The book started slow for me, and really didn't pick up momentum until about 2/3 through. There were some details in the story, especially aspects of the characters, that struck me as unrealistic, but none of them were dealbreakers. For instance, the main character is a tech-savvy brand-phobic marketing guru who is intensely aware of and interested in coolness. Someone like that would not, in 2002, use hotmail.

Overall, I'm not interested enough to read another book in this series, but this one wrapped up neatly enough that I don't feel like I'm missing anything.

New words and phrases I learned from this book:
Gimlet eyed: A piercing gaze (a gimlet being a tool that bores holes)
apophenia: they spontaneous perception of connections and meaningfulness in unrelated things
crepuscular: of or resembling twilight
noren: traditional Japanese fabric dividers, hung between rooms, on walls, in doorways, or in windows.
evert: turn outward or inside out ( )
  wishanem | May 27, 2021 |
An excellent book with an amazingly well-drawn main character. The ending itself seemed kind of sudden, but so much of the book up to that point was so excellent, it is easy to overlook this minor fault. ( )
  unsquare | Feb 16, 2021 |
Not great, but fine. Sort of Pynchon-lite minus the screwball. ( )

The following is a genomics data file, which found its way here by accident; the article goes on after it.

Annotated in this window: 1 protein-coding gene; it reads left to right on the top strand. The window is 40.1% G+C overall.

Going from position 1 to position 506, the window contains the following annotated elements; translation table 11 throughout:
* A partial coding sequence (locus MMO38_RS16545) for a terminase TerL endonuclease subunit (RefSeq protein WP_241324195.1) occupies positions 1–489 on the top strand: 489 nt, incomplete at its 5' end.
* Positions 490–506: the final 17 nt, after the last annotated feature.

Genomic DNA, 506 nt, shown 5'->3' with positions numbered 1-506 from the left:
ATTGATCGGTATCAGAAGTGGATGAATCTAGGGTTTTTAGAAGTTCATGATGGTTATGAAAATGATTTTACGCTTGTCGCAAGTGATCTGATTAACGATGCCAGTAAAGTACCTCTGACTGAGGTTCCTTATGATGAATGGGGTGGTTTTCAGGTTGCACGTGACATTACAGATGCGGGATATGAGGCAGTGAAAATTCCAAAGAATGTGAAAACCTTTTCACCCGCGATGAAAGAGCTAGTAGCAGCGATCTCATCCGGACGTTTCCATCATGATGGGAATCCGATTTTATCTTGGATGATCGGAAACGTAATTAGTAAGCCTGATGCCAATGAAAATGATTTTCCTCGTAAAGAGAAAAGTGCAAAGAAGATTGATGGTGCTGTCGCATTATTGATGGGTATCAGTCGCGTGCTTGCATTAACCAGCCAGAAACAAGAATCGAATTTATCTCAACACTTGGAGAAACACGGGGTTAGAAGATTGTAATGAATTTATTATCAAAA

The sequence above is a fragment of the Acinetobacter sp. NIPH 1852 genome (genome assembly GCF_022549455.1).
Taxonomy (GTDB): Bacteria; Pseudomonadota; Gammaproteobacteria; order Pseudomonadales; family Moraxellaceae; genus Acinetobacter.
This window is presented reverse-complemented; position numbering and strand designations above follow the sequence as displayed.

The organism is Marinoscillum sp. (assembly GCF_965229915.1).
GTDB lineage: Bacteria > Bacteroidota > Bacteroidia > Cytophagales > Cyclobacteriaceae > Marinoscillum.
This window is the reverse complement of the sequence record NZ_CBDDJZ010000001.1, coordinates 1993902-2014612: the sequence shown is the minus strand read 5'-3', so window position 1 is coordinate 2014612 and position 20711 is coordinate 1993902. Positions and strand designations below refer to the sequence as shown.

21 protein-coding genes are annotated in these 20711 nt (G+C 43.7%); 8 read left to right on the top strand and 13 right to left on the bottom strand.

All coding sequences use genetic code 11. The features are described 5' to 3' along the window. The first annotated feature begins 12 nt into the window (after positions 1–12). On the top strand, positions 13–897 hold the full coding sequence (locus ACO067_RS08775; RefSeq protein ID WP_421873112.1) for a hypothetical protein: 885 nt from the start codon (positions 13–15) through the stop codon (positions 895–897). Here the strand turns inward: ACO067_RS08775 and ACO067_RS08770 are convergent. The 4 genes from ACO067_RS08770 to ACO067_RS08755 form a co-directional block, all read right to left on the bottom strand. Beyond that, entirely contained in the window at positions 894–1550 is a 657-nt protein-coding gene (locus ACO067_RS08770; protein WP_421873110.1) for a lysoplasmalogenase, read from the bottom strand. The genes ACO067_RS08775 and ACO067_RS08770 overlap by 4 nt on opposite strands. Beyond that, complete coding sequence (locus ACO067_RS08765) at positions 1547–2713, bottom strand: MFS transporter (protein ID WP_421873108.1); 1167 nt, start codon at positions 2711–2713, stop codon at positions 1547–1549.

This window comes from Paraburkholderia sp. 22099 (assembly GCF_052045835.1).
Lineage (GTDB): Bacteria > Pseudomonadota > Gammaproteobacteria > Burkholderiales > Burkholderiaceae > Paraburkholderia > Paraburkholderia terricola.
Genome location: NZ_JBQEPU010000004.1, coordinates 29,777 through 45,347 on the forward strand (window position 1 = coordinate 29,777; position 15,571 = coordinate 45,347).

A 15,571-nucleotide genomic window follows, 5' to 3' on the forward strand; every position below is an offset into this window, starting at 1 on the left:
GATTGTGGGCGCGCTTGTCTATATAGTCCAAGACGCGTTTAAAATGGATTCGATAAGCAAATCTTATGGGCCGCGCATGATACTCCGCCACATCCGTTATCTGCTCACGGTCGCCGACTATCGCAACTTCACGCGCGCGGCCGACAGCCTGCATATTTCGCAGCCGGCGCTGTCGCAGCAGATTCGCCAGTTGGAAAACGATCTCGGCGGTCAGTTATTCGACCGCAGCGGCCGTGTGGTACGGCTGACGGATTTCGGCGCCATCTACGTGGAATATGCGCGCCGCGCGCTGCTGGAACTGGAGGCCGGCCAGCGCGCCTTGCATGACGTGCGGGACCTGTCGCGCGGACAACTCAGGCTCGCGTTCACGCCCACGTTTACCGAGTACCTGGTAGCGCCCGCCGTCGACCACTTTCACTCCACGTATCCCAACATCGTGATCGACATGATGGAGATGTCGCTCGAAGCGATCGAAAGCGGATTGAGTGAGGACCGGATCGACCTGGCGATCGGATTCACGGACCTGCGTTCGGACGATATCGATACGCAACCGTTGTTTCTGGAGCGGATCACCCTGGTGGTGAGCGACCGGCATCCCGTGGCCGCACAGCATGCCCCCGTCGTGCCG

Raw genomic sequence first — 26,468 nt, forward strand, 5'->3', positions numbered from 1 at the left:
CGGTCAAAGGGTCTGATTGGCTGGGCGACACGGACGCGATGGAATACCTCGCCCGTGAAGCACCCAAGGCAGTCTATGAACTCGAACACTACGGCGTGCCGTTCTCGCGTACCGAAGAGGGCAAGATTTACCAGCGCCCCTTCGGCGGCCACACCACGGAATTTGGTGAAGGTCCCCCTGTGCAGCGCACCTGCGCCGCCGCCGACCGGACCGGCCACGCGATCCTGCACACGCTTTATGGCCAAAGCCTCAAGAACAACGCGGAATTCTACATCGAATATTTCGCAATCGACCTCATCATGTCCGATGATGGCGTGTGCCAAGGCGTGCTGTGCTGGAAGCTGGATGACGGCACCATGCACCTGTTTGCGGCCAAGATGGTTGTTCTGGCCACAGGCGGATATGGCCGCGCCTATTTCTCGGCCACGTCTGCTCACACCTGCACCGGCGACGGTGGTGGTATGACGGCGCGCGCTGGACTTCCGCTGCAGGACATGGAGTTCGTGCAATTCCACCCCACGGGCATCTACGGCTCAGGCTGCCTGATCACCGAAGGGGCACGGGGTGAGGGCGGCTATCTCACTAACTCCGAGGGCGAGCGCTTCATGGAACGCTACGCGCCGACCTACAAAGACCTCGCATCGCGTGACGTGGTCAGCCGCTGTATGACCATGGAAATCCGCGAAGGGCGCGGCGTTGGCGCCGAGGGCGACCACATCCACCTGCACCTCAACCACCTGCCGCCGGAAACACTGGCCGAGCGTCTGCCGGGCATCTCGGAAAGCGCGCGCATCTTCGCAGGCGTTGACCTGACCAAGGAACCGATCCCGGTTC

dllh | Jan 6, 2021 |
Do you live in the 21st century?
Do you have a computer?
Have you ever seen an advertisement?
Do you believe that if you saw a floating silver robotic penguin, it would be because those really exist, rather than a hallucination?
Read this book then. ( )
  david_elliott | Jan 3, 2021 |
Showing 1-5 of 154 (next | show all)
"In this, he is basically a conservative author; he doesn't really want to engage with the possibilities of the post-human. His chosen form, the novel, doesn't allow him to do this."
added by bookfitz | editThe Guardian, Toby Litt (Apr 26, 2003)
 
"Gibson's best book since Mona Lisa Overdrive should satisfy his hardcore fans while winning plenty of new ones."
added by bookfitz | editPublishers Weekly (Jan 20, 2003)
 
''Pattern Recognition'' considers these issues with appealing care and, given that this best-selling author is his own kind of franchise, surprising modesty.